By Greg Thielmann In spite of widespread rumors that the intelligence community's assessment of the Iranian nuclear threat had changed significantly in the last three years, two hearings held by the intelligence committees in recent days provided scant confirmation. Instead, terrorism and cyber threats dominated both the testimony of witnesses and questioning by Members of Congress. The House Permanent Select Committee on Intelligence hosted the year's first comprehensive threat assessment by the intelligence community in an unclassified hearing on February 10. Senior intelligence officials returned to the Hill on February 16 for a similar hearing of the Senate Select Committee on Intelligence. The principal witness at the sessions was Director of National Intelligence James Clapper, who was joined by five heads of major intelligence entities. The most dramatic changes in this year's assessment over last year's by former DNI Dennis Blair were optical rather than substantive. With the conspicuous exception of climate change, all of last year's topics were included in the 2011 assessment, but the order of presentation was rearranged. Last year's assessment opened with cyber threats to critical infrastructure. Although DNI Clapper's statement included a section on the "far-reaching impact of the cyber threat," which reported "a dramatic increase in malicious cyber activity targeting US computers and networks," the first and principal focus of his statement was on terrorism, which "will remain at the forefront of our national security threats over the coming year." Last year, "the growing proliferation threat" was broken out in a separate section. This year, it was subsumed in a "global challenges" section. The 2011 assessment reported evidence from U.S. visitors to North Korea that Pyongyang has constructed and may be operating a major uranium enrichment facility. The assessment also described IAEA reports of significant growth in Iran's number of installed centrifuges over the past year along with continued slower growth in the number of centrifuges operating. Notwithstanding recent developments, key judgments on Iran in the DNI's 2011 statement are nearly identical to those delivered by the DNI in 2010 and virtually unchanged from those in the controversial 2007 NIE:
- "We continue to assess Iran is keeping open the option to develop nuclear weapons in part by developing various nuclear capabilities that better position it to produce such weapons, should it choose to do so. We do not know, however, if Iran will eventually decide to build nuclear weapons." (DNI 2011)
- "...Iran is technically capable of producing enough highly enriched uranium for a weapon in the next few years, if it chooses to do so." (DNI 2011)
- "We continue to judge Iran's nuclear decisionmaking is guided by a cost-benefit approach, which offers the international community opportunities to influence Tehran." (DNI 2011)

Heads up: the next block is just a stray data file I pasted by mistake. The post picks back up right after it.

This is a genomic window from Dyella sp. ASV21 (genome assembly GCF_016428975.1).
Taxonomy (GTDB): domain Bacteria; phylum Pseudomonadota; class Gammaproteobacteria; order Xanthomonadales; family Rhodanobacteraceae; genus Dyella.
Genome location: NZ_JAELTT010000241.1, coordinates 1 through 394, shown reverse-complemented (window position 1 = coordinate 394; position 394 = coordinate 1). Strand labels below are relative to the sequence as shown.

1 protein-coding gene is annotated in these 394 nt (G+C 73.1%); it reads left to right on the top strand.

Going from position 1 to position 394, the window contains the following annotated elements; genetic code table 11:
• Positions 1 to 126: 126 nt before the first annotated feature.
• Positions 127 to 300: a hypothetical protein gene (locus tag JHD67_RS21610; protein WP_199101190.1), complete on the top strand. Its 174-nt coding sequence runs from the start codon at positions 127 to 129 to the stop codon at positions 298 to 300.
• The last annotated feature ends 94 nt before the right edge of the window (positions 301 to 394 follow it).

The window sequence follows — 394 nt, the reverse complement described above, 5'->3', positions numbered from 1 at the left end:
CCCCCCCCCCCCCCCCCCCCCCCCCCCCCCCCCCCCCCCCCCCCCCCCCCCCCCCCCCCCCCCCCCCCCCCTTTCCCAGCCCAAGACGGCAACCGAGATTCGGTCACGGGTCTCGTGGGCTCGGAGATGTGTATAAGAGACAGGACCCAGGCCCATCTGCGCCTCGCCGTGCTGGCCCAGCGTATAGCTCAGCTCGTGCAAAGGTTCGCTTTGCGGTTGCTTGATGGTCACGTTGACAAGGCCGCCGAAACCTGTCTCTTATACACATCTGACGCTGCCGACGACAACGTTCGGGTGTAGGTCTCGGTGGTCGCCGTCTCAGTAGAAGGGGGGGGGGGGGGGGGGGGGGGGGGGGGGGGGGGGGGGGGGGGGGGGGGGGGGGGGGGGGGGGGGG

These statements suggest important caveats to a recent report that a newly completed NIE on Iran's nuclear program "walks back the conclusion of the 2007 NIE" (e.g., Josh Rogin, "Exclusive: New National Intelligence Estimate on Iran complete," The Cable, February 15, 2011). The 2007 NIE concluded that Tehran had halted its nuclear weapons program in the fall of 2003 -- "a halt that lasted at least several years" – and that "Tehran at a minimum is keeping open the option to develop nuclear weapons." Unlike the Members of Congress quoted in the "walkback" report, DNI Clapper can be presumed to have read and assessed the latest intelligence, postdating the information on which the earlier estimate was based. He confirmed at the Senate hearing that the updated NIE ("Memorandum to Holders") has been completed and would be subsequently briefed to Members. Senator Coats (R-Ind.) expressed concern and skepticism about Clapper's statements on Iran, worrying that they would undermine resolve to increase the existing sanctions. Clapper responded that it would be best to address these questions behind closed doors. Whatever the nature of Clapper's elaboration in a classified session, it is reasonable to assume that he will not be contradicting the open testimony he has just given. So if the latest NIE is designed to "walk back" from previous assessments, then it is certainly taking baby steps. The intelligence community's treatment of the most potent potential U.S. adversaries, China and Russia, did not change significantly in tone from the previous year. China's "rise" and the "sustained pace" for its military modernization programs is noted and the intelligence community is said to be "attentive" to the possibility of more assertive Chinese behavior or increased "potential for unintended conflict between China and its neighbors." In the case of Russia, the "encouraging signs" of greater cooperation mentioned in last year's assessment had evolved sufficiently for the 2011 statement to note "significant improvements in US-Russian relations." At the same time, Clapper's statement acknowledges that policy disagreements with Russia persist, citing missile defense suspicions by "some Russian elites" and Russian obduracy concerning its continuing occupation of contested territory in Georgia. The public is not privy to the classified sessions, which typically follow the open hearings. It may be that members of the two intelligence committees have been briefed on dramatic developments not reflected in the unclassified hearings. But based on the public testimony, some of the most dramatic news comes from the "dogs that didn't bark." The U.S. intelligence community has apparently not concluded that Iran has resumed the nuclear weaponization effort it assessed as having been halted in fall 2003. It reported no flight-testing of long-range ballistic missiles in 2010 by either North Korea or Iran. Moreover, China's strategic modernization efforts apparently did not include introducing strategic missiles with multiple warheads. There is still plenty to trouble one's sleep, but not all of last year's alarms have rung true.